8:54am PT by Jethro Nededog
'The Voice's' Jermaine Paul: 'I Did My Job' for Blake Shelton
Jermaine Paul was the first to perform on NBC’s second season finale of The Voice on Tuesday. And to hear him talk about it, that performance of Jackson 5’s “I Want You Back” with returning team members Jamar Rogers, James Massone and Pip would have been enough for the singer.
“I told myself I’d be OK with whatever the results were going to be,” Paul, 33, told reporters after the show. “I wanted to go out and do the best performance ever with Pip, Jamar and James on that stage.”
“I was like five years old when the Jacksons did the Motown 25 reunion,” he continues. “This was the beginning of my love for music. Michael had the glove and the socks and the brothers came out and they did ‘I Want You Back.’ I wanted to recapture that moment. So, even if I don’t win, I wanted to leave it like that.”
Well, the former back-up singer for artists such as Alicia Keys, Mary J. Blige and Joss Stone was able to celebrate both that recaptured musical moment and The Voice’s second season win. That, in turn, gives his coach, country singer Blake Shelton, the bragging rights of ushering Paul through to the championship.
“Blake happy is like Santa Claus, Easter Bunny, and Ronald McDonald in one. ‘I told you, buddy!’ He was so proud and so happy,” Paul says. “Blake is a good guy. He’s a country boy and I respect him. I get him. I understand him. He’s like my friends back home and he reminds me a lot of myself. Yeah, we’re different genres from different places. But, he’s a man. And the fact that he kept me around? That’s all I could ever ask for him to do and he said, ‘The rest is up to you.’ And I think I did my job for him.”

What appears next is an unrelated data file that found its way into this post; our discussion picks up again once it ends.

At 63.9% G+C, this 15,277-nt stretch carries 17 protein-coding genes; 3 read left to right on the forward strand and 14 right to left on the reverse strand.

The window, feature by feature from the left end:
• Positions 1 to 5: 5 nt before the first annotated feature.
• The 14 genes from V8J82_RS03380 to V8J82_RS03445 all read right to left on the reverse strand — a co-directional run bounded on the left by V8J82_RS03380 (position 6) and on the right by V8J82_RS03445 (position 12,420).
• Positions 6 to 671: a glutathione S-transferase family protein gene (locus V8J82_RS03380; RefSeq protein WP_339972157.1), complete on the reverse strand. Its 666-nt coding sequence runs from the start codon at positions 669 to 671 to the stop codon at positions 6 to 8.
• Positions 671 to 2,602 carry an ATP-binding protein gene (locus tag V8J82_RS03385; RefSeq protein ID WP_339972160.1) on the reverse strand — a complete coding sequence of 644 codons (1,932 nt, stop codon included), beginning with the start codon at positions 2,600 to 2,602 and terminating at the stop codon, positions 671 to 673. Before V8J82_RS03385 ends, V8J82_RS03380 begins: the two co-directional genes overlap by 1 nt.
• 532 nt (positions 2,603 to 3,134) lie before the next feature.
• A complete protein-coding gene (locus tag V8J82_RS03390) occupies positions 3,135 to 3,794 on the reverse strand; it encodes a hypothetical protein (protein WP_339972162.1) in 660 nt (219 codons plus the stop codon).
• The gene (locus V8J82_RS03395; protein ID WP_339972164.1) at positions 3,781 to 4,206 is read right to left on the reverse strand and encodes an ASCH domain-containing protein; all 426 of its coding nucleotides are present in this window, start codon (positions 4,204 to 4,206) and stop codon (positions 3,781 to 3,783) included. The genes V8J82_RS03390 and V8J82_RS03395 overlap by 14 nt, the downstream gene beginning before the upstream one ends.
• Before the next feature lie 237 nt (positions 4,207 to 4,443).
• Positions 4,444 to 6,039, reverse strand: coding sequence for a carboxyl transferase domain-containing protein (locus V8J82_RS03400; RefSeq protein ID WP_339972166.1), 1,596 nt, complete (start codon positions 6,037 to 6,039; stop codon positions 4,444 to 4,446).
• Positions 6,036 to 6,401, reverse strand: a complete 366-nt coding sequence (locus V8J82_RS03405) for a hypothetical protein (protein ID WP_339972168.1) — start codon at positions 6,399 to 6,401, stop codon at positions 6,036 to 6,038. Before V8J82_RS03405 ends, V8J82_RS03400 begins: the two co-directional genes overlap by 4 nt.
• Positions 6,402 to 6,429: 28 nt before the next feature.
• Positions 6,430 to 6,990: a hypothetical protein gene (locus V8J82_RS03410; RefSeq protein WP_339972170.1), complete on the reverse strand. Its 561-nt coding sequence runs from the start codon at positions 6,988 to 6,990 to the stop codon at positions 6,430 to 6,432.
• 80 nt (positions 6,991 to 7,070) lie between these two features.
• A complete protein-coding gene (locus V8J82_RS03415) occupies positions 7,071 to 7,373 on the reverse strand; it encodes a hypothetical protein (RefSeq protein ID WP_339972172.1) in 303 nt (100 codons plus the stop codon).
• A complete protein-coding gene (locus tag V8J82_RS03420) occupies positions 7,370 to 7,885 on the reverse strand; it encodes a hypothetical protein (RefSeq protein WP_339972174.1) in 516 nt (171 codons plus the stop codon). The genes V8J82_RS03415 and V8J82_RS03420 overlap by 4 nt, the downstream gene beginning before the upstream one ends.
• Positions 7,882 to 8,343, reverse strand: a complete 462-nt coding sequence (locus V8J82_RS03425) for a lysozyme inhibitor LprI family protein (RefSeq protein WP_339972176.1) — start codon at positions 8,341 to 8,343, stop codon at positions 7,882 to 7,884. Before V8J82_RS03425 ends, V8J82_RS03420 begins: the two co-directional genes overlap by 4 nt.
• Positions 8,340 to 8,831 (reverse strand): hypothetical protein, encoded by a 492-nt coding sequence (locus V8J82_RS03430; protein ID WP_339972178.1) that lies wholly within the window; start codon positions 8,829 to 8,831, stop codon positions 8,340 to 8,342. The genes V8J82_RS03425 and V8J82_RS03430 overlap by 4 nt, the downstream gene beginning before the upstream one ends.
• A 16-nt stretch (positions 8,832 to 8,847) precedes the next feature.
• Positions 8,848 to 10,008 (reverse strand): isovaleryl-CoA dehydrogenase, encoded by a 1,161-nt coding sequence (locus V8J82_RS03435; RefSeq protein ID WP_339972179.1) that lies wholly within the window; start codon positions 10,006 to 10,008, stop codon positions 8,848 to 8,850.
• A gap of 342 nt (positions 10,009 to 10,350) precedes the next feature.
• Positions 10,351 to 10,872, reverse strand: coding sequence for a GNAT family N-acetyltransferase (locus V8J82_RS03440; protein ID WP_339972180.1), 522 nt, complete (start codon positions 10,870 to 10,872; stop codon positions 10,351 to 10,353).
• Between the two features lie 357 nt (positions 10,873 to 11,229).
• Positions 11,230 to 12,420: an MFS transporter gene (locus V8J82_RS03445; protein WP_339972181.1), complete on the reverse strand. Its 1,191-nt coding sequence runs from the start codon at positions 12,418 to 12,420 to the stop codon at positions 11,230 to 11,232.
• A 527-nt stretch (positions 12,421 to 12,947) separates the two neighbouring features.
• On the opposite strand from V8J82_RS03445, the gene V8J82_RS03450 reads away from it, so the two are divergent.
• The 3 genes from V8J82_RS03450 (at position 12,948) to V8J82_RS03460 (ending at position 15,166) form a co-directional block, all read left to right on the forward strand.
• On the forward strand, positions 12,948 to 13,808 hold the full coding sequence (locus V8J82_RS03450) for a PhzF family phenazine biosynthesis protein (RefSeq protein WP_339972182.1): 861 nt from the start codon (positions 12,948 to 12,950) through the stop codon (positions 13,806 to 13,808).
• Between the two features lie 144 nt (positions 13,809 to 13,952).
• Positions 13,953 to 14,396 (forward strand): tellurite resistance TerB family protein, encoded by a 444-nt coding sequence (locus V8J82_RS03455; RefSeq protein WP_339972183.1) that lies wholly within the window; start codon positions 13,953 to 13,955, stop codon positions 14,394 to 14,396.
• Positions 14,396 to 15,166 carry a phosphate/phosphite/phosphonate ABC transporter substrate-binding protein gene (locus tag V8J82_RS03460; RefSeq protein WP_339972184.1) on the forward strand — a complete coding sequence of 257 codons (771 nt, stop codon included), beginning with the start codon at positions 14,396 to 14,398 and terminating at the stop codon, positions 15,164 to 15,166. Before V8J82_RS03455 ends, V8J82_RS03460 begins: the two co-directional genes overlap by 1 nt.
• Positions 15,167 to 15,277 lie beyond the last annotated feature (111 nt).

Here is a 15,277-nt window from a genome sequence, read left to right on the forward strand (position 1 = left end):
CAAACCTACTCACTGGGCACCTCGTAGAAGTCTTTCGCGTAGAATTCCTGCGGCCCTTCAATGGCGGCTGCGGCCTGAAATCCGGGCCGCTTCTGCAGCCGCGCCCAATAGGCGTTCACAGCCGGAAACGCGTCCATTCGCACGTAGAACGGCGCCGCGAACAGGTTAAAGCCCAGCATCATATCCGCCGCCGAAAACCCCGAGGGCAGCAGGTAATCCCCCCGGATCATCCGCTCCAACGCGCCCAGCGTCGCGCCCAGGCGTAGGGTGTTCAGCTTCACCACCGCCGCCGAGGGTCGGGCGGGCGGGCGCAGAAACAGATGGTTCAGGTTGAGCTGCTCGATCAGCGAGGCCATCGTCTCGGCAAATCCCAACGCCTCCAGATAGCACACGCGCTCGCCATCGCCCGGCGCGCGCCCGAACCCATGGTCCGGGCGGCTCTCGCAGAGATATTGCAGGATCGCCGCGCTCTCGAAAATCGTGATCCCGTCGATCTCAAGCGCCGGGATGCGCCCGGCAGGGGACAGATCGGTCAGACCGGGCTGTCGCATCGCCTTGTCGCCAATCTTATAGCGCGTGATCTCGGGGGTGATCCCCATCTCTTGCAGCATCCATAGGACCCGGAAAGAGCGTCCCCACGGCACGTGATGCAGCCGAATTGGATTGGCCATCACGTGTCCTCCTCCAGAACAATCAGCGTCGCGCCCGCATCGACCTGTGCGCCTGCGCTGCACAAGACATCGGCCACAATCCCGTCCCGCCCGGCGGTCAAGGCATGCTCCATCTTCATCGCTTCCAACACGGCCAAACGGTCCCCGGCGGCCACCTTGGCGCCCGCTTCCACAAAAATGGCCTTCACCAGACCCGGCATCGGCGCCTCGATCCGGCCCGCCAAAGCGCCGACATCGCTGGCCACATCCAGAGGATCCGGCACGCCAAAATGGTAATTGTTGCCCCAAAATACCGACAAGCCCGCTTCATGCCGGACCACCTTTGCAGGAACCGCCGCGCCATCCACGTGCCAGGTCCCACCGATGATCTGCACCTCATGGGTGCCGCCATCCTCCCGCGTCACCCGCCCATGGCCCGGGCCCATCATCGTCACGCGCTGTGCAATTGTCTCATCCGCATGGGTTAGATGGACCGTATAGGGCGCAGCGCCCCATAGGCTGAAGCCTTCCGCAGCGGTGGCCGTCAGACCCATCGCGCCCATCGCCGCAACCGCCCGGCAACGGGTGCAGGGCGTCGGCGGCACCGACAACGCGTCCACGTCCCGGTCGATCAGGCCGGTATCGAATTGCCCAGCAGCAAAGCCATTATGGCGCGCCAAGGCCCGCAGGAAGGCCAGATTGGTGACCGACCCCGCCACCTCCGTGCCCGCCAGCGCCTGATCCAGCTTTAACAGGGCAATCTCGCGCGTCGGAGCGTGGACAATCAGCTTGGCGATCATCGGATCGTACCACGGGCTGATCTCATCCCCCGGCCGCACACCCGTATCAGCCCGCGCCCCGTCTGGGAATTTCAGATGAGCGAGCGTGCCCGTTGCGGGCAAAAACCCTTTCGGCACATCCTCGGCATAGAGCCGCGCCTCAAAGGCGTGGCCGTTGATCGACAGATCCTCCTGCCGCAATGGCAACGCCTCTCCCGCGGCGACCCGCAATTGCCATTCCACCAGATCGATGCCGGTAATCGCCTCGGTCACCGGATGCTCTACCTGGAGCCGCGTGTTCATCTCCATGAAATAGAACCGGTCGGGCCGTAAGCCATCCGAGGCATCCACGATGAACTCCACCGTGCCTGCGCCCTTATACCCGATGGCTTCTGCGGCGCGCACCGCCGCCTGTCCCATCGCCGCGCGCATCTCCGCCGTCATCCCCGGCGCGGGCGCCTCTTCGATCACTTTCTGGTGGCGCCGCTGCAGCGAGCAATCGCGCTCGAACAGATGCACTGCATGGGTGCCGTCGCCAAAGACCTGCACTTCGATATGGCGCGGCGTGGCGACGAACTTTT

During the course of his journey from a blind audition in which he performed Avril Lavigne’s “Complicated” to his finals performance of R Kelly’s “I Believe I Can Fly,” it’s clear that Shelton helped Paul hone in on his voice.
“This whole experience kind of sharpened my blade,” Paul says. “Even Blake being my coach, his questions and his song ideas helped me kind of really focus on what I really wanted to get across to the world and America, what I really want to say. I mean it’s OK to go up and sing and dance, but what are you really trying to get across to the listener? It really helped me choose my songs.”
“People call them rock songs or pop songs,” he continues. “But I just call them good songs, when the lyrics are really speaking to you. And everybody is going through an ‘Open Arms,’ everyone is going through ‘Against All Odds,’ everyone has gone through a ‘Living On A Prayer.’ Every race, religion, we’ve all been through it.”
Shelton shares a mutual admiration for his winning performer, “He picked me as his coach, he had an option and he chose me. I can’t thank him enough for that. And he listened to stuff that I had to say. But, we went there together. Everything we did, we met in the middle on. But more than anything, the guy can sing the phonebook, he’s that good.”
Paul’s other musical mentor and friend, Keys, also made sure Paul knew right away how she felt about his win by calling while he was still on stage. “She was screaming at the top of her lungs,” Paul says.
“She made me feel like a million bucks," he goes on to say. "She’s so proud of me. Her and Mama Keys were watching and excited for me. She just expressed how happy she was for me, no better feeling than that.”
Watch Paul, Rogers, Massone and Pip perform "I Want You Back" again below.
Email: Jethro.Nededog@thr.com; Twitter: @TheRealJethro